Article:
Plaudits continue to flow for UCL Professor of Materials and Society, Mark Miodownik, as the Max Planck Institute for Biophysical Chemistry is set to award him their 2018 Science Communication Medal.
The Göttingen Max Planck Institute and Göttingen University Science Communication Medal is awarded annually to scientists who have been particularly successful in communicating outstanding research results to the wider public.
Reacting to the announcement of his award Miodownik said, “I’m delighted to be honoured by the institute with this medal. As always, I have to share this success with my UCL Engineering colleagues, whose support makes this work possible.”
Miodownik was already set to present during the prestigious lecture series “Wissenschaft beim Göttinger Literaturherbst” (Science at the Göttingen Literature Festival) in Lower Saxonly, Germany in October, with a talk “Wunderstoffe” on “the miracles that make up our civilization”.
Now the materials scientist, broadcaster and author is to be honoured by the Institute during the festival for his tireless public science work, notably through the critically acclaimed and multi-award winning public science book ‘Stuff Matters’, along with public talks, newspaper articles and accessible science programmes on BBC Television.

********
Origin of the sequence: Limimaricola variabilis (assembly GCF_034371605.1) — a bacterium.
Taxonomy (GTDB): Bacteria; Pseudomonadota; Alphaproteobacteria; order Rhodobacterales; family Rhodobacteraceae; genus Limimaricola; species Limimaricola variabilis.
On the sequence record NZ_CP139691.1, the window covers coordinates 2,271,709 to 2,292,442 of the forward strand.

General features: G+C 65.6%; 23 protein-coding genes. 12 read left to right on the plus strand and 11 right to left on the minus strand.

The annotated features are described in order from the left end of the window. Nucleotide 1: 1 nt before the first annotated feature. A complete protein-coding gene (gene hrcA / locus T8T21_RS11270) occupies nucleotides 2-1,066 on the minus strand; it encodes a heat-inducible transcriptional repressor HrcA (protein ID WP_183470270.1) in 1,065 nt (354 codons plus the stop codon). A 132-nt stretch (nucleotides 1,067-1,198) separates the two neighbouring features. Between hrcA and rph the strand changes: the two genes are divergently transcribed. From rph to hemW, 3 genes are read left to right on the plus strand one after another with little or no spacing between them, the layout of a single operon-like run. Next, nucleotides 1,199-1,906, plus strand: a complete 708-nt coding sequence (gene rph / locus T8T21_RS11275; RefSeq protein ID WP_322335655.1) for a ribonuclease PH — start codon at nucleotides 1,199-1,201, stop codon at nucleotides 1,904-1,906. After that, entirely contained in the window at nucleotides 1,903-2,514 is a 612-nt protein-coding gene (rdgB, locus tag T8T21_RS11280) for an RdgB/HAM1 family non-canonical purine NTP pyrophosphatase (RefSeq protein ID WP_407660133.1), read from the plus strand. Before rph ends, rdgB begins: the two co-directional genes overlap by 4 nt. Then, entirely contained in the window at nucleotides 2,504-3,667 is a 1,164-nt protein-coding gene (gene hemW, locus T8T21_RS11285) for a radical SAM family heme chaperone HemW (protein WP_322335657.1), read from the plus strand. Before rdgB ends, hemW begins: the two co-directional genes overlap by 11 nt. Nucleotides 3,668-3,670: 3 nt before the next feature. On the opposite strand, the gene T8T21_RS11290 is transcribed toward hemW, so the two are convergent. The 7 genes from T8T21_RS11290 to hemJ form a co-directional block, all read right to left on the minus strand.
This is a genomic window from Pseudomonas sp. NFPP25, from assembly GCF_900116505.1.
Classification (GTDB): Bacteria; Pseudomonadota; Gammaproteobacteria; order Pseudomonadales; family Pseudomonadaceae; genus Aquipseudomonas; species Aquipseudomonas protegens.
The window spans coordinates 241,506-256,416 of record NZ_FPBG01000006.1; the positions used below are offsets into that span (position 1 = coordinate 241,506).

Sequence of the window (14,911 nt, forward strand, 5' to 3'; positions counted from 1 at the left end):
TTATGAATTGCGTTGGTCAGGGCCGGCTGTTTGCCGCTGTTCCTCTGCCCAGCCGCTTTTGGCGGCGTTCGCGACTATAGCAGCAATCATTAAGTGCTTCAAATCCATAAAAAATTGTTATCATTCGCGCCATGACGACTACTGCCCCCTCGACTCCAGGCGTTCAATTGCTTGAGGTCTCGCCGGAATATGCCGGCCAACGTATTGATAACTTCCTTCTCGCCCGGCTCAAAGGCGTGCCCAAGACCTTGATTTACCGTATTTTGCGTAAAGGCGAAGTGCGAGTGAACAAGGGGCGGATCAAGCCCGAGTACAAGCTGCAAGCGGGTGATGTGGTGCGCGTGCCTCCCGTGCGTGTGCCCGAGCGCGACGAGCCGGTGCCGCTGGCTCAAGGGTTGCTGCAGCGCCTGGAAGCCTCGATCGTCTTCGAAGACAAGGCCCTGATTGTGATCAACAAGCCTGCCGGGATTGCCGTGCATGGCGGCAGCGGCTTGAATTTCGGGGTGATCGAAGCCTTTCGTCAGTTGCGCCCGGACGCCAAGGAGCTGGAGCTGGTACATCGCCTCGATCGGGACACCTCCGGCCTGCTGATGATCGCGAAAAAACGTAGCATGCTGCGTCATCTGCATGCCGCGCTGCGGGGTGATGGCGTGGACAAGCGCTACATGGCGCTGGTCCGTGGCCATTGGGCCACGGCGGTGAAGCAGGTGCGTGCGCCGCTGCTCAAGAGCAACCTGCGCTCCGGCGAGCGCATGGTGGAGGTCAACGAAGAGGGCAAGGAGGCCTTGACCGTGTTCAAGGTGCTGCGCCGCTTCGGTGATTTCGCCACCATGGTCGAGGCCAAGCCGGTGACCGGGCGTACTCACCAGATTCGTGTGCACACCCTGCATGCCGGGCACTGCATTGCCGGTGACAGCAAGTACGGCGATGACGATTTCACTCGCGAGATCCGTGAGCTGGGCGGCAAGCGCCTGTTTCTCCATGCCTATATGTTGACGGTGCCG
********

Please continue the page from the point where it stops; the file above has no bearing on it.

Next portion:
Liquid shortlisted by Royal Society
Honoured earlier this year with the Royal Society’s Michael Faraday Prize and Lecture, Mark’s forthcoming book “Liquid – the delightful and dangerous substance that flow through our lives” was recently nominated by the society for their Insight Investment Science Book prize. Two other UCL colleagues’ books have been similarly shortlisted; Dr Hannah Fry (for “Hello World”) and Professor Sarah-Jayne Blakemore (for “Inventing Ourselves: the secret life of the teenage brain”).
Former winners of the Max Planck Institute’s Science Communication Medal are David J. C. MacKay, Harald Lesch, Metin Tolan and Douglas R. Hofstadter.